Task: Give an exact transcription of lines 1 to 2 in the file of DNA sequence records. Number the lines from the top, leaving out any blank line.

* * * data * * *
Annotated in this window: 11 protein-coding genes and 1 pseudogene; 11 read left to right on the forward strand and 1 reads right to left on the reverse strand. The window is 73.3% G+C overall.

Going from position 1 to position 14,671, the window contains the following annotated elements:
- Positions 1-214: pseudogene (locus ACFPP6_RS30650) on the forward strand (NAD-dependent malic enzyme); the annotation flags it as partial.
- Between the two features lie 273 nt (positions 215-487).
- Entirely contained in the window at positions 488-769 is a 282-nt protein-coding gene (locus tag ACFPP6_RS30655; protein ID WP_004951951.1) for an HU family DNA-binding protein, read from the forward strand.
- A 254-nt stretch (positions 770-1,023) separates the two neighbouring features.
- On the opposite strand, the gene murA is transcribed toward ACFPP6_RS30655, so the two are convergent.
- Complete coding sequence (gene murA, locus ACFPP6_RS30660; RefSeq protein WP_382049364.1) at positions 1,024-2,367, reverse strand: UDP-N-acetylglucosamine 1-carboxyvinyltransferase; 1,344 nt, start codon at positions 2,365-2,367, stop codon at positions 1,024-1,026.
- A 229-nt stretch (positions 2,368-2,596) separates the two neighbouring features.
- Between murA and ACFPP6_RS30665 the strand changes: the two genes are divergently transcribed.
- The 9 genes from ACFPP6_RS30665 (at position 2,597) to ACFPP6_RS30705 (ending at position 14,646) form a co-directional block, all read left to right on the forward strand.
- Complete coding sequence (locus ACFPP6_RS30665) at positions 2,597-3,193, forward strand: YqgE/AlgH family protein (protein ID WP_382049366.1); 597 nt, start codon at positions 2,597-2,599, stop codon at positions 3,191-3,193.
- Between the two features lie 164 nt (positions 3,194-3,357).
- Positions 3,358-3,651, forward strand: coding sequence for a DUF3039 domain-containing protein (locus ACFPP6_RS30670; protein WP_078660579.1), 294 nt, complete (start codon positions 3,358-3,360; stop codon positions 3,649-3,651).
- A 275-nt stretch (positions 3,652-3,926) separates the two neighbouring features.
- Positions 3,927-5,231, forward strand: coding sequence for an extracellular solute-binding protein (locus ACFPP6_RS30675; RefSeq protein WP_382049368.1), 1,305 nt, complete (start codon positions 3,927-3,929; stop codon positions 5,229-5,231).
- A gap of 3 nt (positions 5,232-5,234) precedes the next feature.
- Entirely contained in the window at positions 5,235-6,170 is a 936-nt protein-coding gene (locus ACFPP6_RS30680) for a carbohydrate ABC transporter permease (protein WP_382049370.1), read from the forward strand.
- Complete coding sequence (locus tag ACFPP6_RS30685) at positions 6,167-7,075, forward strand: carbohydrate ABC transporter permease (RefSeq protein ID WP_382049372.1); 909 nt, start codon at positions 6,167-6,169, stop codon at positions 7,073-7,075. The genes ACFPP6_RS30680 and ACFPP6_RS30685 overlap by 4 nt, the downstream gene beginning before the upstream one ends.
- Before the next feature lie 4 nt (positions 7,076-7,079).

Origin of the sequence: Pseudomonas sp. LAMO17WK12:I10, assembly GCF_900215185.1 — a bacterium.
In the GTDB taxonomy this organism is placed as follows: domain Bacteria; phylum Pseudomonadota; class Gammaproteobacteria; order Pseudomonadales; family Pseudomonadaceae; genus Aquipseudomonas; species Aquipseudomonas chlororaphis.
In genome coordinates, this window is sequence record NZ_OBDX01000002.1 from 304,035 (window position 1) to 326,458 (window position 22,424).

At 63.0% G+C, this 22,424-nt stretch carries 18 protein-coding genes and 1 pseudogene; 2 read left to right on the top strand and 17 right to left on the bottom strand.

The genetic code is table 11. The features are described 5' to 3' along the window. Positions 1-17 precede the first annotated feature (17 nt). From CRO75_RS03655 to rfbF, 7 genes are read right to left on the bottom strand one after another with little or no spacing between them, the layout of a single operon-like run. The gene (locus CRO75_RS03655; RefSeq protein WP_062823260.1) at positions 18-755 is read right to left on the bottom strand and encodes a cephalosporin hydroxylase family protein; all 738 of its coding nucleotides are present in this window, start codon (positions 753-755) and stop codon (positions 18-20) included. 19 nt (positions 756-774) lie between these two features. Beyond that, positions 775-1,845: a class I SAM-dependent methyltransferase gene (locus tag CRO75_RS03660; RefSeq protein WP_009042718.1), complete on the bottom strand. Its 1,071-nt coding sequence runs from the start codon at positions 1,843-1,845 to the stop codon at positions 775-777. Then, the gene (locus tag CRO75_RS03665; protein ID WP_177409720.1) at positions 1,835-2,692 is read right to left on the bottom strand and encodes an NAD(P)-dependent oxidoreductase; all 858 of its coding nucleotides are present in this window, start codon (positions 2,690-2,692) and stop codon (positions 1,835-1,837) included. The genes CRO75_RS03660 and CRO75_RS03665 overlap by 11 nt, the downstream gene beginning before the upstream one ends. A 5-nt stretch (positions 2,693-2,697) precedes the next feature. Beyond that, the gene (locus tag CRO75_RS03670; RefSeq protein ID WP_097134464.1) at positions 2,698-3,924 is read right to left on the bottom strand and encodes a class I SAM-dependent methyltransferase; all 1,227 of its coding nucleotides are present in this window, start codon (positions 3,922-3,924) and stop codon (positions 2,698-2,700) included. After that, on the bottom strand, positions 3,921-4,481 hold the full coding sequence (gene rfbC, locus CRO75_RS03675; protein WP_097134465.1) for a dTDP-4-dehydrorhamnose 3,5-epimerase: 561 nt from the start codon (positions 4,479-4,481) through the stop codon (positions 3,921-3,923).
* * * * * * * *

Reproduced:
Annotated in this window: 11 protein-coding genes and 1 pseudogene; 11 read left to right on the forward strand and 1 reads right to left on the reverse strand. The window is 73.3% G+C overall.

Going from position 1 to position 14,671, the window contains the following annotated elements: